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A Newfoundland dog lying next to its combed-out seasonal undercoat.

Dog grooming refers to both the hygienic care and cleaning of a dog, as well as a process by which a dog's physical appearance is enhanced for showing or other types of competition. A "dog groomer" (or simply "groomer") is a person who earns their living grooming dogs.

Contents

Reasons for grooming

Grooming is an important part of dog care. Depending on the breed, age, and health of the dog, grooming may be a daily activity. Many breeds require significantly less grooming than this, but regular grooming helps to ensure the dog is healthy and comfortable. It is important to note that while many dogs shed, others (such as the Poodle), do not shed (see Moult). Instead, their coat grows much like human hair and therefore requires trimming.

The main reasons for daily grooming include:

  • improved health of the skin and coat
  • decreased chance of various health problems, such as thrush, scratches, and other skin problems
  • general cleanliness of the dog
  • monitoring of the dog's health by checking for cuts, heat, swelling, lameness, or changes in temperament (such as depression) , all of which could be indicative of illness
  • forging of a closer relationship between dog and owner

Tools of grooming

Various types of currycombs

Curry or Currycomb: A tool made of rubber or plastic with short "teeth." The tool is rubbed (or "curried") in a circular motion to loosen dirt, hair, and other detritus, and stimulate the skin into producing natural oils. Metal currycombs should not be used, as they are designed for use on show cattle.

A shedding blade

Shedding blade: A metal shedding blade with short, dull teeth is used to remove dead hair from certain types of harsh coats. The shedding blade is not used to cut the hair.

Scissors and Clippers: Cutting tools used to remove hair on certain types of coats or in sensitive areas.

Stripping Combs/Knives: Tools used to help grab the longer hairs on a harsh coat and pull them out by the root. Helps maintain a proper coat in many terriers and schnauzers. Most often used on show dogs.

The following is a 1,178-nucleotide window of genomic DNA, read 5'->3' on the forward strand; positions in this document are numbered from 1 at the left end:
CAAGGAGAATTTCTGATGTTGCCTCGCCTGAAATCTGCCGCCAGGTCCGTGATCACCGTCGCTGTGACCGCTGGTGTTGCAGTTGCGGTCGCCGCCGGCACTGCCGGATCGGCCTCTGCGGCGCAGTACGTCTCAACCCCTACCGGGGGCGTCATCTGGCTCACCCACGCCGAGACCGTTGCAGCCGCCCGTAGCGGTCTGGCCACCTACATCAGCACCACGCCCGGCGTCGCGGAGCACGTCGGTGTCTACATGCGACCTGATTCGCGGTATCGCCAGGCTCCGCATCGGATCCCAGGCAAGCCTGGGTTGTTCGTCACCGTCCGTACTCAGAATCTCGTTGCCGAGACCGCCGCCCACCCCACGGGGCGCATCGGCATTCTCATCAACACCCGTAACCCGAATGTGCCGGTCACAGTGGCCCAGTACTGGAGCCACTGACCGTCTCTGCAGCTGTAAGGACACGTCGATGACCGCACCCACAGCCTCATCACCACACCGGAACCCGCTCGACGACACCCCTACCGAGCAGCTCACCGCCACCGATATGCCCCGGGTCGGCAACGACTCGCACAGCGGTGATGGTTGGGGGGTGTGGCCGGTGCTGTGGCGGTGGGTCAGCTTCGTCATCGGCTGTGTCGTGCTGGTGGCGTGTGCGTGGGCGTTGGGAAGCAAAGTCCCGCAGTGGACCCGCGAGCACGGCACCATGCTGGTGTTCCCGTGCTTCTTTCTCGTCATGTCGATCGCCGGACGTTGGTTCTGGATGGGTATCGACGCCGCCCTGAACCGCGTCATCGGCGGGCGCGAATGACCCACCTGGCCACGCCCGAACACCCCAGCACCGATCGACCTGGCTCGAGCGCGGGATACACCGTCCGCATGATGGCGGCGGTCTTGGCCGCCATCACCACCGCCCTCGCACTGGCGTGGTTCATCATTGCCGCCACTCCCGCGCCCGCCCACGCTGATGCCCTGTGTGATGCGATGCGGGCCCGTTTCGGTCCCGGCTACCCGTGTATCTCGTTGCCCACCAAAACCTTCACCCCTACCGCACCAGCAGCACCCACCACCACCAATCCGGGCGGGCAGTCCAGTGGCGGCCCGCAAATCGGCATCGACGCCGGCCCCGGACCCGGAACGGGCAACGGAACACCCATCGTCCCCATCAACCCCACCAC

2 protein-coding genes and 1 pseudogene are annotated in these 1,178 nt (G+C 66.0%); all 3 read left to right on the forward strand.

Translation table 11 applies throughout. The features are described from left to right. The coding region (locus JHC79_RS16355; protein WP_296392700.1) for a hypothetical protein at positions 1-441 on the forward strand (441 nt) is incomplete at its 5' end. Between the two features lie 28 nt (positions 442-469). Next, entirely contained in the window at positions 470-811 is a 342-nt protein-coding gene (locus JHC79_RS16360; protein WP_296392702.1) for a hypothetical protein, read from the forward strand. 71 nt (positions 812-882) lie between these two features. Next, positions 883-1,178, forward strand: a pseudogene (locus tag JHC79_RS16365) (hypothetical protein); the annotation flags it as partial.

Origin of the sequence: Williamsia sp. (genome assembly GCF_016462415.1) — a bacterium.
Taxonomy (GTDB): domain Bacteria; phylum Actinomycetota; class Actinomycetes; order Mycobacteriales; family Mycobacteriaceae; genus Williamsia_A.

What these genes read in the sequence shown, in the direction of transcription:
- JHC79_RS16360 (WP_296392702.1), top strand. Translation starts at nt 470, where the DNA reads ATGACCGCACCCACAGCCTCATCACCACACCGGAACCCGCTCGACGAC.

Bathing

Dogs can be bathed by being sprayed with a garden hose or a hand-held shower head, or doused with water from a bucket. Often, one bath will not make a dog truly clean. A second bath if excellent to ensure the entire body has been cleaned. Dogs should be bathed with warm, not hot water, in order to make it a more enjoyable experience. Dogs with a heavy or matted coat should never be bathed without first being completely brushed out or clipped of any mats.

Many types of shampoos and conditioners formulated for dogs are available; however, using a shampoo without mixing it with water may be a bit strong for a dog that's just getting a touch-up bath. If the dog isn't filthy, water is mixed with shampoo in a 1:1 ratio to make it easier on the dog and to make sure it rinses entirely. If any shampoo remains on the dog after the bath, it may become irritating to the skin. Most dogs do not require frequent bathing; shampooing a coat too often can strip the fur of its natural oils, causing it to dry out.

Hair removal

Dog brush used for removal of loose hair and knots

The coats of many breeds require trimming, cutting, or other attention. Styles vary by breed and discipline. While some hair removal has its origins in practical purposes, much is based on the taste of the owner, whether or not the dog will be shown, and what work the dog does.

Stripping

The coats of Border Terriers must be stripped. Here an unstripped adult Border Terrier (left) is shown with a puppy.
The body of this adult Border Terrier has been stripped.

Stripping or hand-stripping is the process of pulling the dead hair out of the coat of a non-shedding dog, either by using a stripping knife or the fingers. A hard, wiry coat has a cycle where it starts growing and then sheds as it reaches maximum length. Hand-stripping coordinates the shedding and makes room for a new coat to grow. Stripping is the proper method grooming for most terriers, and is required for show dogs of many hard-coated breeds. There are two ways to strip a dog for show: the first way only removes the longest hair at one time ("rotating" the coat), while another totally strips the dog to skin, giving them a naked appearance (stripping "to the skin"). Many dogs are reported to enjoy having their hair stripped, especially when they are introduced to it as puppies.[1]

Nail trimming

Nail trimming is essential for maintaining good health. If a dog's nails are allowed to grow, they will curl over into a spiral shape; walking will become increasingly painful to the dog as they grow out. Uncut nails may curl so far that they pierce the paw pad, leading to infection and debilitating pain. If one does not trim a dog's nails on a monthly basis the quick will grow along with the nail, making it nearly impossible to cut properly. Owners may choose to trim nails themselves or may opt to take their pet to a groomer or veterinarian.

Other services

Additional options that some groomers provide include services such as colouring dogs' fur and painting dogs' nails. They may also sell products for dogs' fur and other products such as dog clothing.

References

External links








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